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    I feel like I have this pressure on me, especially considering the careers adviser told me to have my subjects picked out by results day otherwise I may not get a place on some courses. Though I still have no clue what I'm going to pick yet, instead I've possibly narrowed it down to these subjects so far:

    Economics
    English Lit
    Geography
    Biology
    Chemistry
    Psychology
    Philosophy & Ethics

    I feel like my parents are limiting me though and pressuring me into either doing Science (Chemistry and Biology) so I can go into those fields or doing other subjects that aren't science and possibly going into law. To them it seems like the only way I can be successful considering I'm not really great at maths and can't go into accountancy like my siblings.

    I feel like I have left it really late but I have taken a few detours through the months and after GCSE's I've ruled out a few A-levels.
    Anyone else feeling stressed about picking subjects? Or have any advice ..
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    Choose subjects you're genuinely interested in and could spend the rest of your life doing
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    What do you want to do at university? (You, not your parents)
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    (Original post by ukila)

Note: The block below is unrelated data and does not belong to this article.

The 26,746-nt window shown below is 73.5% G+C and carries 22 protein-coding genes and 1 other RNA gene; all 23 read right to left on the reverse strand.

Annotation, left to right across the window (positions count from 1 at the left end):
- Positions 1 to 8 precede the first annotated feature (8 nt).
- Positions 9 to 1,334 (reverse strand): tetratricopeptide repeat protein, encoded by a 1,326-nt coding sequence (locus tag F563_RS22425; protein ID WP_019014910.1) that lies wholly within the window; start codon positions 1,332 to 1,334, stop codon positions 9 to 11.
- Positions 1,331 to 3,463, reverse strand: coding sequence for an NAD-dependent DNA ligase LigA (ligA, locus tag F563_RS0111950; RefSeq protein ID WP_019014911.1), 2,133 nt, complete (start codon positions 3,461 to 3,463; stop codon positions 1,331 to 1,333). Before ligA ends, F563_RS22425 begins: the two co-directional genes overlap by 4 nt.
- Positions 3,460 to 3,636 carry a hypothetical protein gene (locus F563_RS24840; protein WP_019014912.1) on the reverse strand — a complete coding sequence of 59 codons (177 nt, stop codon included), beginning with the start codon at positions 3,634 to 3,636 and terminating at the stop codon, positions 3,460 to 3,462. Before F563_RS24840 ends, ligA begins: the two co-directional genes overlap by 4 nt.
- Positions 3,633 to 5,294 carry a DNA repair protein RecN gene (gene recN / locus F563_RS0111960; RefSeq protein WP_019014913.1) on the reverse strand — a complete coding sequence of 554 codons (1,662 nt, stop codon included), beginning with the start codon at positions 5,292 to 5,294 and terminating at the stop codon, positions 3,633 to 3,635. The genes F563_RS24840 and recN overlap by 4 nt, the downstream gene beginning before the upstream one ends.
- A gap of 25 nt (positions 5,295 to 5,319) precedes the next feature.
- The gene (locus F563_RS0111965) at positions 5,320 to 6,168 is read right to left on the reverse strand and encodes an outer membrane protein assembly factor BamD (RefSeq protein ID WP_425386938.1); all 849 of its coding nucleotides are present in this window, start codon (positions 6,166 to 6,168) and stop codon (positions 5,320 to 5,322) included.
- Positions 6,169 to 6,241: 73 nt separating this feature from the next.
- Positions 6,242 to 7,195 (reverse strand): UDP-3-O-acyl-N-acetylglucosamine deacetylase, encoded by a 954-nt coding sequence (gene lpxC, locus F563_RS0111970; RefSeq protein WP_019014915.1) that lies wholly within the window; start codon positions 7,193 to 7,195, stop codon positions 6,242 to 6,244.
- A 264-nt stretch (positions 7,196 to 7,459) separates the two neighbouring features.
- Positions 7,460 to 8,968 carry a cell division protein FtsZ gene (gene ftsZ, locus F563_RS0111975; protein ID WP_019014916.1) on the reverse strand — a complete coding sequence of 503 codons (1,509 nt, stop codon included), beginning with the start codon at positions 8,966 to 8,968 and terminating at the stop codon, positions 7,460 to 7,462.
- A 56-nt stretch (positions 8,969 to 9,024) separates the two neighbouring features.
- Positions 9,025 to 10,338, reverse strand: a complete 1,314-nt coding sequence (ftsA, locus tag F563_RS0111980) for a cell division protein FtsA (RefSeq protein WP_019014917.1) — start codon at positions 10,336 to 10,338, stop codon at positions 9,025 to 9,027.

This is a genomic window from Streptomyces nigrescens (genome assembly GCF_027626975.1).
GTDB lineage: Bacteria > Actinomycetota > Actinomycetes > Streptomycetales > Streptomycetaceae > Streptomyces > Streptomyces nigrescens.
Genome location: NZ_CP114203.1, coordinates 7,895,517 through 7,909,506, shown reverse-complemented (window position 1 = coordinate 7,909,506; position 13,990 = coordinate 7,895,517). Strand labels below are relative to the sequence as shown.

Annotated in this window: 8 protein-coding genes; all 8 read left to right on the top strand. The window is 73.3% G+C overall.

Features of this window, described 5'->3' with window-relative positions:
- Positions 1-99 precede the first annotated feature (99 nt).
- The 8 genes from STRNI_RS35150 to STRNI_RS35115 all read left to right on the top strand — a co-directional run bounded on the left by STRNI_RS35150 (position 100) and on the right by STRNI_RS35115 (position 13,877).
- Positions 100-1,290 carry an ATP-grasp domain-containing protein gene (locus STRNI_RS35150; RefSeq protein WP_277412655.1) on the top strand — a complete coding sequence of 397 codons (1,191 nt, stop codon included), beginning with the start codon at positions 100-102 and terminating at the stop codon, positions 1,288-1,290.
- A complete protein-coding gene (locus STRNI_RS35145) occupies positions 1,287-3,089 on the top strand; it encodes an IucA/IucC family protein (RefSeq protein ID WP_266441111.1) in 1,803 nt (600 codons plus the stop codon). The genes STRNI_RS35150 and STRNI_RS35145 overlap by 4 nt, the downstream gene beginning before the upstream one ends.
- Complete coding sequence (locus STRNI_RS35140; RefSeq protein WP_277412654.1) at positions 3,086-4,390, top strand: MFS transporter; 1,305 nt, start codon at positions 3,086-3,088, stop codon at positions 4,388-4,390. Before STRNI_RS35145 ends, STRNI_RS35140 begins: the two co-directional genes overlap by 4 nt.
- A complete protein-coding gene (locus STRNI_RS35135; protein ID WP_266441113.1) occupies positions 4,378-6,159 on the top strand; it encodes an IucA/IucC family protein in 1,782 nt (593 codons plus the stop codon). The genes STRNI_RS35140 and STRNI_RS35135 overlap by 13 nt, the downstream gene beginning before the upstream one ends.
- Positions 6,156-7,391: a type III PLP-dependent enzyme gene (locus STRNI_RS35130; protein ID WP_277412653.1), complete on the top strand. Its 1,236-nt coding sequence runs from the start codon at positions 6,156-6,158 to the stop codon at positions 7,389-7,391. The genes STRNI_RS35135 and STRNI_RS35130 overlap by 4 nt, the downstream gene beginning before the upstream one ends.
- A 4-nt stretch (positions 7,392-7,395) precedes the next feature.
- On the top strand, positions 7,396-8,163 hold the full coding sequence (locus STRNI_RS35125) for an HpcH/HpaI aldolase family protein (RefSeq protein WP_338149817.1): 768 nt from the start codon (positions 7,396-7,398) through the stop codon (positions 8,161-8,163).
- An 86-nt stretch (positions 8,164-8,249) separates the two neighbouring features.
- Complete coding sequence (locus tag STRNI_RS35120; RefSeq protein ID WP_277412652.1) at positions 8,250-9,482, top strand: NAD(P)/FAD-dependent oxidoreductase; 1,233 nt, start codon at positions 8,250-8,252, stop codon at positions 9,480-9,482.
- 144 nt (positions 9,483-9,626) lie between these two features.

Economics
    English Lit
    Geography
    Biology
    Chemistry
    Psychology
    Philosophy & Ethics
    Everyone says it, but pick what you enjoy the most, because they will be the subjects you have the easiest time with. But, if you want to look at it in the sense of usefulness, it depends on what you want to do at uni really. Psychology for example, you don't actually need Psychology A-Level to study it at uni, so that might be a reason to rule it out. But at the end of the day, make sure you pick ones you like, or maybe even two/three you like, then one/two of which seem 'useful' like Science.
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    Look at what you enjoy and will get the best grades in.
    Look to see what the degree requirements are for A levels.
    Look at what areas you want to go into afterwards.

    Enjoyment and grades are very important.
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    (Original post by kakerlake)
    What do you want to do at university? (You, not your parents)
    Honestly, a few months ago I was considering Law because of how much freedom it had A-level wise and would mean I get to do subjects I was interested in like Geography, Psychology and English. But then I realized that my attributes/personality were not the best suited to the career since I'm very anxious and not really comfortably around people and could never imagine myself being as assertive as lawyers should be. I also did work experience at a solicitors and this helped to confirm my anxiety of law not really being suited for me, as a person no matter how much I would be interested in it.

    So from then on I became more open to pursuing science, which I have always liked and have basically had to since I did Triple Science for GCSE's. I guess I would still be okay with doing something like bio-medical science at Uni. However, seeing the amount of maths in the A-level Chemistry course has surprised me and made me anxious on how I would fare.

    To sum it up I'm still at a dilemma on what I want to do at University.
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    (Original post by ukila)